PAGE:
Fabiola of Rome

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Saint Fabiola, painting by Jean Jacques Henner

Fabiola of Rome (* 4th century Rome ; † December 399 ibid) was a Roman widow , benefactress and saint .


Fabiola of Rome came from the noble Fabier family . She divorced her first husband, who was her equal but vicious, which resulted in her expulsion from the Christian community in Rome. She remarried, but after the death of her second husband she publicly repented and was accepted back into the parish. Fabiola used their wealth to help the poor and the sick and set up with the support of Senator Pammachius a hospice in Rome, which can be seen as the first hospital in the western world. She got to know the church father Jerome , followed him on a pilgrimage to the Holy Land and lived there for some time in the church of St. Paula founded the community of Christian virgins and widows. St. Fabiola returned to Rome after the invasion of the Huns in 395 and resumed her work in health care by building a pilgrims' hospice.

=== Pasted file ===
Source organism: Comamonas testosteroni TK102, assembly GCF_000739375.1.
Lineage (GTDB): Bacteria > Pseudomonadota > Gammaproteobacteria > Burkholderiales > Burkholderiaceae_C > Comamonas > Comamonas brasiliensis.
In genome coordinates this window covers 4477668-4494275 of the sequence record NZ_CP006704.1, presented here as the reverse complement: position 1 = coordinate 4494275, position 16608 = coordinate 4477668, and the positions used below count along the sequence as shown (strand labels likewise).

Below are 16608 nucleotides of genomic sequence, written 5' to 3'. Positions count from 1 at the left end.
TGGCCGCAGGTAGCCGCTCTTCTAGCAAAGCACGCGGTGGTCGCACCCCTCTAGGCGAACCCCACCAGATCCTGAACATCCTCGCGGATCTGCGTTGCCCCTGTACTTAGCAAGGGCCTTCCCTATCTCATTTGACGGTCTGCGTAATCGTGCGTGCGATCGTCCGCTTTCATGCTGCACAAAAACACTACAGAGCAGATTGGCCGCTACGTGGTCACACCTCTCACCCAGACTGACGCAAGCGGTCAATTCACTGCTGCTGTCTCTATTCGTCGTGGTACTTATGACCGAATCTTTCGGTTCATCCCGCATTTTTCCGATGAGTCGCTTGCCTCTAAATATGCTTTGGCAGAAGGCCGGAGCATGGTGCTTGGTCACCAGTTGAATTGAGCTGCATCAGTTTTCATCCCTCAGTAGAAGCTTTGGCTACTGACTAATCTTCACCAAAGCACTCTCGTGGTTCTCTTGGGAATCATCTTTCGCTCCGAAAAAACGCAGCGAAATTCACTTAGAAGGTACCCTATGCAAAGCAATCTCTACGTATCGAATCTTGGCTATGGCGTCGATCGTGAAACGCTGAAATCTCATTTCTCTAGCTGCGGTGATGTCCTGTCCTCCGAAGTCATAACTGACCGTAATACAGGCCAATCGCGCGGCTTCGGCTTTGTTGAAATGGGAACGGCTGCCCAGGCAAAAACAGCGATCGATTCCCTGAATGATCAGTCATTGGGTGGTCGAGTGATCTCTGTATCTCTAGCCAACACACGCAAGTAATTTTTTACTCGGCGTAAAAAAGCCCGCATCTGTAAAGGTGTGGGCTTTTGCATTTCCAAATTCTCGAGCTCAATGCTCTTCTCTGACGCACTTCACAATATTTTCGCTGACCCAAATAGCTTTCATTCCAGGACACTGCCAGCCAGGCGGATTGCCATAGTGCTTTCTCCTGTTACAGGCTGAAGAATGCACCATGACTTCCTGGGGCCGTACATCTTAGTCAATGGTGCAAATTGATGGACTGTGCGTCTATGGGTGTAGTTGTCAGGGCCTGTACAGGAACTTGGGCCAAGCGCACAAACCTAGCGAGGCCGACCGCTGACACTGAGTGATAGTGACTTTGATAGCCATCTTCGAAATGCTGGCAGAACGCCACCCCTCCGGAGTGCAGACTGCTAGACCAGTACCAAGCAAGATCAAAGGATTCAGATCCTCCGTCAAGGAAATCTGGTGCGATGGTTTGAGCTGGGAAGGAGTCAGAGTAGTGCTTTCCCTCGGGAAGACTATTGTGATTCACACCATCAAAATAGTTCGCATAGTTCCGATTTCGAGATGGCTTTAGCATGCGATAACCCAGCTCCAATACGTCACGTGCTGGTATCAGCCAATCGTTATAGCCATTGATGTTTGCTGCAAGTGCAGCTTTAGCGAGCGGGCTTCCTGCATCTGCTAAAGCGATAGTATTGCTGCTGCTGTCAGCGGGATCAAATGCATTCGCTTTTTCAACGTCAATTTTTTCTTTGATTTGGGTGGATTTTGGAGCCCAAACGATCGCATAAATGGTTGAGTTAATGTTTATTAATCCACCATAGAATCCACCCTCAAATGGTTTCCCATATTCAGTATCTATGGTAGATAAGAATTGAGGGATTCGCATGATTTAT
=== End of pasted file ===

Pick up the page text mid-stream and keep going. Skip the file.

The feast day of St. Fabiola is celebrated in the Orthodox and Roman Catholic Churches on December 27th .

In iconography , the saint is shown in a penitential robe and praying, usually with the head turned to the left and in a red robe, occasionally also in a green one.

The Belgian artist Francis Alÿs conceived an exhibition about Saint Fabiola, in which he brought together around 300 portraits in Europe and America in fifteen years. Among other things, the exhibition was shown in the National Portrait Gallery (London) . In 2011 the collection was on view in Basel as an exhibition by the “ Schaulager ” in the “ Haus zum Kirschgarten ” (March 12th - August 18th).


Individual evidence

  1. ^ Francis Alÿs: Fabiola , Press Release, National Portrait Gallery, April 2009
  2. Schaulager ( Memento of the original from September 24, 2015 in the Internet Archive ) Info: The archive link was inserted automatically and has not yet been checked. Please check the original and archive link according to the instructions and then remove this notice. @1@ 2Template: Webachiv / IABot / www.schaulager.org